The Self-Reference Effect on Episodic Memory Recollection in Young and Older Adults and Alzheimer’s Disease

Author(s): Jennifer Lalanne, Johanna Rozenberg, Pauline Grolleau, Pascale Piolino

Journal Name: Current Alzheimer Research

Volume 10 , Issue 10 , 2013

Become EABM
Become Reviewer
Call for Editor


The Self-reference effect (SRE) on long-term episodic memory and autonoetic consciousness has been investigated in young adults, scarcely in older adults, but never in Alzheimer's patients. Is the functional influence of Selfreference still present when the individual's memory and identity are impaired? We investigated this issue in 60 young subjects, 41 elderly subjects, and 28 patients with Alzheimer's disease, by using 1) an incidental learning task of personality traits in three encoding conditions, inducing variable degrees of depth of processing and personal involvement, 2) a 2- minute retention interval free recall task, and 3) a 20-minute delayed recognition task, combined with a remember-know paradigm. Each recorded score was corrected for errors (intrusions in free recall, false alarms in recognition, and false source memory in remember responses). Compared with alternative encodings, the Self-reference significantly enhanced performance on the free recall task in the young group, and on the recognition task both in the young and older groups but not in the Alzheimer group. The most important finding in the Alzheimer group is that the Self-reference led the most often to a subjective sense of remembering (especially for the positive words) with the retrieval of the correct encoding source. This Self-reference recollection effect in patients was related to independent subjective measures of a positive and definite sense of Self (measured by the Tennessee Self Concept Scale), and to memory complaints in daily life. In conclusion, these results demonstrated the power and robustness of the Self-reference effect on recollection in long-term episodic memory in Alzheimer's disease, albeit the retrieval is considerably reduced. These results should open new perspectives for the development of rehabilitation programs for memory deficits.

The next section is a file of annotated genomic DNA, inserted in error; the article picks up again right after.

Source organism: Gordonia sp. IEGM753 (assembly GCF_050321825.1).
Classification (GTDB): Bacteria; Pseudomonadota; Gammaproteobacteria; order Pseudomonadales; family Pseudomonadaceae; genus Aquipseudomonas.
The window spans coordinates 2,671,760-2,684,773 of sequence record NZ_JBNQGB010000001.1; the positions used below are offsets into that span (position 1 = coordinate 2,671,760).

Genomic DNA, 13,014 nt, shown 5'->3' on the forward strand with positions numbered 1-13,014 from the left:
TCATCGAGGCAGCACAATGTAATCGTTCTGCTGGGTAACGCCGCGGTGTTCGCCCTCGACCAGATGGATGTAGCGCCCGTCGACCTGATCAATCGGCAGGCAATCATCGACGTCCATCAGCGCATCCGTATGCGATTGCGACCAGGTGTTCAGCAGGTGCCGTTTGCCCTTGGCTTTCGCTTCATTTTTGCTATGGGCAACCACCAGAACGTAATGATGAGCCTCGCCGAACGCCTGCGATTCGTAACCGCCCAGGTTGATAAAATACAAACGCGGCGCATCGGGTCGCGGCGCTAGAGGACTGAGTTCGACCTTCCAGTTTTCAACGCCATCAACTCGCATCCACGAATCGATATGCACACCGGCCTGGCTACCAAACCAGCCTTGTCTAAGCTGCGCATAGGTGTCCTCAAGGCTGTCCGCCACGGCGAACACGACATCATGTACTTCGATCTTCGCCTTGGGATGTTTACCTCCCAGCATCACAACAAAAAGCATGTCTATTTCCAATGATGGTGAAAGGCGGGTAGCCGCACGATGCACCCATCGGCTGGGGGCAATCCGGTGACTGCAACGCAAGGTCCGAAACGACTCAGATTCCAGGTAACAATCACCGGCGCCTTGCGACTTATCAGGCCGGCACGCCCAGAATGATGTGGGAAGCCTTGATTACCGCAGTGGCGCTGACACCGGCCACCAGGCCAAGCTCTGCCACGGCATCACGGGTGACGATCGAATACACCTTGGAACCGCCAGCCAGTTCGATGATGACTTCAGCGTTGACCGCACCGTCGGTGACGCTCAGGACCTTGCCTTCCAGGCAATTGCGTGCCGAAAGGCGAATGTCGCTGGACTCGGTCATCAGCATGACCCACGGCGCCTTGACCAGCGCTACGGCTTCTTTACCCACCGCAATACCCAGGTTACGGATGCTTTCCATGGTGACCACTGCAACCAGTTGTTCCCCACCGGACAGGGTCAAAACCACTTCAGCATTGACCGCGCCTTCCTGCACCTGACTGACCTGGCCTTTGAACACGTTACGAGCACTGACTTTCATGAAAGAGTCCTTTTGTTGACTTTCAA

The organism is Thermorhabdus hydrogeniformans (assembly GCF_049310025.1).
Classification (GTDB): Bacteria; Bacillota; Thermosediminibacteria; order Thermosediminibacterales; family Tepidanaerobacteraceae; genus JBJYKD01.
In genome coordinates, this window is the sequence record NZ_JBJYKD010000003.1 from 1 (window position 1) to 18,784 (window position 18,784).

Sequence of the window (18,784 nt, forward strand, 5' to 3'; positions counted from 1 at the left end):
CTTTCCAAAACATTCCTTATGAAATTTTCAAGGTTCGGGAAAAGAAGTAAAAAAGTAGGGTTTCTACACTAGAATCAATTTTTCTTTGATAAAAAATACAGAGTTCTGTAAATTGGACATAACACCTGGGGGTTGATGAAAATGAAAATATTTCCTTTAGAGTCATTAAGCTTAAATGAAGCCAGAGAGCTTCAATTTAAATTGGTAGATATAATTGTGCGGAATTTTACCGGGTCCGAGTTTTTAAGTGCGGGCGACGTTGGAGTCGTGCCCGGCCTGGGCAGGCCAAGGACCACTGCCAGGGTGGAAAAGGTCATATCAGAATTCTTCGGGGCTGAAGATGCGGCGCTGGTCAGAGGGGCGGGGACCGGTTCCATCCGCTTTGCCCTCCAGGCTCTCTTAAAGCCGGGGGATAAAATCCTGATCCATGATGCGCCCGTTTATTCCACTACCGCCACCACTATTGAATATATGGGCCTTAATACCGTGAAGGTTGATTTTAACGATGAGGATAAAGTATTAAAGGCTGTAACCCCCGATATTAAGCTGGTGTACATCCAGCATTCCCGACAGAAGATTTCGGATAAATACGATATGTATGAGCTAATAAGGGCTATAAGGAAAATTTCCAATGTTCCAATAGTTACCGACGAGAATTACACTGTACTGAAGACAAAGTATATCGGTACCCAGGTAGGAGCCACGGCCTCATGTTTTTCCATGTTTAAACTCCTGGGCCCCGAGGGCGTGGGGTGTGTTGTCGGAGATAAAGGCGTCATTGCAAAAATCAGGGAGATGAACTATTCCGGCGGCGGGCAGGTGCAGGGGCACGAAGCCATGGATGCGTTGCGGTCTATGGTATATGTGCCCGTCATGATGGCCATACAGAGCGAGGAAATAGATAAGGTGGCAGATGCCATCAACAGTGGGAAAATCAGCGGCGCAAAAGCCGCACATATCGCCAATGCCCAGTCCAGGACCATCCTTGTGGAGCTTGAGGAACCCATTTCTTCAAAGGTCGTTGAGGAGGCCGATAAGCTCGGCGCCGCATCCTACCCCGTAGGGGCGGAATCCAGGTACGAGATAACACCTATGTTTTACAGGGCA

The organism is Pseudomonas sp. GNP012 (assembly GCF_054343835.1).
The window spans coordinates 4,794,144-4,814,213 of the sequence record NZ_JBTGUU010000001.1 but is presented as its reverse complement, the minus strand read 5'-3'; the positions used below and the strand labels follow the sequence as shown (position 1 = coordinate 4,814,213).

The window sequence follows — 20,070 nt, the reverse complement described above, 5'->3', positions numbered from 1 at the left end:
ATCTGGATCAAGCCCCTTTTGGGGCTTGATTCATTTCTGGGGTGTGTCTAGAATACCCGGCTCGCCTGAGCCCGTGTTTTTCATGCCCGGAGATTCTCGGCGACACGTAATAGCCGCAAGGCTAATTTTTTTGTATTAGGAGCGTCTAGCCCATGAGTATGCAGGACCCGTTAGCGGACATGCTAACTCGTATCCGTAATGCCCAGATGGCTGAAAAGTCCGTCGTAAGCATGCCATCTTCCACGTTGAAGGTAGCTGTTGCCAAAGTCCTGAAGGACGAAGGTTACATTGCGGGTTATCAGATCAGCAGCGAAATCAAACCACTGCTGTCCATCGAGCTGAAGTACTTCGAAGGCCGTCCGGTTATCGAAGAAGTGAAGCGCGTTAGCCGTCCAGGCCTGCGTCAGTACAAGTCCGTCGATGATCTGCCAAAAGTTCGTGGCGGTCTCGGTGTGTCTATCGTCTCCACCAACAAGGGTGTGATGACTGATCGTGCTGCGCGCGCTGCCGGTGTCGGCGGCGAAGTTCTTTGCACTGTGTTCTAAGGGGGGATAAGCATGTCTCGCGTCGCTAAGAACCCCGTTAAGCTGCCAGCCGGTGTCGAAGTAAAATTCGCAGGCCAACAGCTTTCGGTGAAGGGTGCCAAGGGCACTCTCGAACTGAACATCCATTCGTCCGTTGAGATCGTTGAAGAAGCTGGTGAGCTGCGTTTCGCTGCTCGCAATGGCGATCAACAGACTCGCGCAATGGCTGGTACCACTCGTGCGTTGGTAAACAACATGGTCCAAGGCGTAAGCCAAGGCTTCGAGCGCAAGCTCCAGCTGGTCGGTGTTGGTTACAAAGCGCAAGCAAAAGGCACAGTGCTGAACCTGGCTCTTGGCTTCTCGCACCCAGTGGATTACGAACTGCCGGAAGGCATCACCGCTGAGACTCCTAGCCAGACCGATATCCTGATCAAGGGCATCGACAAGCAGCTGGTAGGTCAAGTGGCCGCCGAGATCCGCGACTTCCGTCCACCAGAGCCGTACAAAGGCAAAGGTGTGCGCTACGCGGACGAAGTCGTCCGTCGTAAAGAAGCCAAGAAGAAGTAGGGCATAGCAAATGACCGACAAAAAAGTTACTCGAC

Keywords: Self-reference effect, episodic memory, recollection, self-concept, aging, Alzheimer's disease.

Rights & PermissionsPrintExport Cite as

Article Details

Year: 2013
Page: [1107 - 1117]
Pages: 11
DOI: 10.2174/15672050113106660175
Price: $65

Article Metrics

PDF: 12